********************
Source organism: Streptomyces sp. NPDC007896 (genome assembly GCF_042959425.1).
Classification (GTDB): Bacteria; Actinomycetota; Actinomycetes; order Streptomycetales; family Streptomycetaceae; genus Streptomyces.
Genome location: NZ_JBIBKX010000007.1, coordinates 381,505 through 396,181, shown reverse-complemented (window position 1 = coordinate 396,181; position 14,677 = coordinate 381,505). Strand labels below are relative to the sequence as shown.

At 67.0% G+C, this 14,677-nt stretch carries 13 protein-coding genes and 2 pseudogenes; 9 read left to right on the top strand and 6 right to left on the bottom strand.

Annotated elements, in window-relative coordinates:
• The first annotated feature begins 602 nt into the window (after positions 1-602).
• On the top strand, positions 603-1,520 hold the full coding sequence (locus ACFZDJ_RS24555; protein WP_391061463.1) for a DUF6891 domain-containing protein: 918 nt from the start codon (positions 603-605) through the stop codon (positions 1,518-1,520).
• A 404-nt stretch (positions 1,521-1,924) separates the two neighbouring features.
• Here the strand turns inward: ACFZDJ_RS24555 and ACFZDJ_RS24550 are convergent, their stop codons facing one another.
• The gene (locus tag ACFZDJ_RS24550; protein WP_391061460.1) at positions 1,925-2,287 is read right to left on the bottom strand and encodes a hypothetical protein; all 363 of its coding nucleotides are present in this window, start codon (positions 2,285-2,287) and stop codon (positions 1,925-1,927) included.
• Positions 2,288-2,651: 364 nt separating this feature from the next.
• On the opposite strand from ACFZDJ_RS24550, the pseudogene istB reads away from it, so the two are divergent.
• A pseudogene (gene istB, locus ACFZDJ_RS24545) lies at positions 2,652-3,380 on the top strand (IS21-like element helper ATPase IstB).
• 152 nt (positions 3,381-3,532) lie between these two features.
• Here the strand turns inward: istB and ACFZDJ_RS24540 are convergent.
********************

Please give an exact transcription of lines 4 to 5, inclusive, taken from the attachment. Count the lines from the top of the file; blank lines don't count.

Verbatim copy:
At 67.0% G+C, this 14,677-nt stretch carries 13 protein-coding genes and 2 pseudogenes; 9 read left to right on the top strand and 6 right to left on the bottom strand.

Annotated elements, in window-relative coordinates: